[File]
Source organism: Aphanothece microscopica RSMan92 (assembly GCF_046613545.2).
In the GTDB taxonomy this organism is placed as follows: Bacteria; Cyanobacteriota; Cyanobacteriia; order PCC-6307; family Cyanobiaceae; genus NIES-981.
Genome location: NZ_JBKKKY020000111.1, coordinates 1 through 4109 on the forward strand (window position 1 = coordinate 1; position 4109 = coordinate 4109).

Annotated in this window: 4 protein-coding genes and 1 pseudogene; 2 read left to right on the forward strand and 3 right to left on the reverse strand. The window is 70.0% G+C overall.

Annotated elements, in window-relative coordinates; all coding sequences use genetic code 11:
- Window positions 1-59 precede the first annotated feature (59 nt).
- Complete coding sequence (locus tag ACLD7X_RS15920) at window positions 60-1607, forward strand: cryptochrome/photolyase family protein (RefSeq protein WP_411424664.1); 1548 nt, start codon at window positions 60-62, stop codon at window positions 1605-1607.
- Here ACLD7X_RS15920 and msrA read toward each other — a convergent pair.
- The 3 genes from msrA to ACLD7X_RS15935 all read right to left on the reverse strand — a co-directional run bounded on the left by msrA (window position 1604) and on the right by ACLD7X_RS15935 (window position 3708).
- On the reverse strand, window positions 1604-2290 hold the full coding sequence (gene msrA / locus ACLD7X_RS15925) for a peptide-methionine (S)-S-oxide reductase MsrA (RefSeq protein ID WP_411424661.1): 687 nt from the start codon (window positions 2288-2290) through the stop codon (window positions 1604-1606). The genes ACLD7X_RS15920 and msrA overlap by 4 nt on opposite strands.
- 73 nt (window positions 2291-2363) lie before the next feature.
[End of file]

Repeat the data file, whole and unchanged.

Source organism: Aphanothece microscopica RSMan92 (assembly GCF_046613545.2).
In the GTDB taxonomy this organism is placed as follows: Bacteria; Cyanobacteriota; Cyanobacteriia; order PCC-6307; family Cyanobiaceae; genus NIES-981.
Genome location: NZ_JBKKKY020000111.1, coordinates 1 through 4109 on the forward strand (window position 1 = coordinate 1; position 4109 = coordinate 4109).

Annotated in this window: 4 protein-coding genes and 1 pseudogene; 2 read left to right on the forward strand and 3 right to left on the reverse strand. The window is 70.0% G+C overall.

Annotated elements, in window-relative coordinates; all coding sequences use genetic code 11:
- Window positions 1-59 precede the first annotated feature (59 nt).
- Complete coding sequence (locus tag ACLD7X_RS15920) at window positions 60-1607, forward strand: cryptochrome/photolyase family protein (RefSeq protein WP_411424664.1); 1548 nt, start codon at window positions 60-62, stop codon at window positions 1605-1607.
- Here ACLD7X_RS15920 and msrA read toward each other — a convergent pair.
- The 3 genes from msrA to ACLD7X_RS15935 all read right to left on the reverse strand — a co-directional run bounded on the left by msrA (window position 1604) and on the right by ACLD7X_RS15935 (window position 3708).
- On the reverse strand, window positions 1604-2290 hold the full coding sequence (gene msrA / locus ACLD7X_RS15925) for a peptide-methionine (S)-S-oxide reductase MsrA (RefSeq protein ID WP_411424661.1): 687 nt from the start codon (window positions 2288-2290) through the stop codon (window positions 1604-1606). The genes ACLD7X_RS15920 and msrA overlap by 4 nt on opposite strands.
- 73 nt (window positions 2291-2363) lie before the next feature.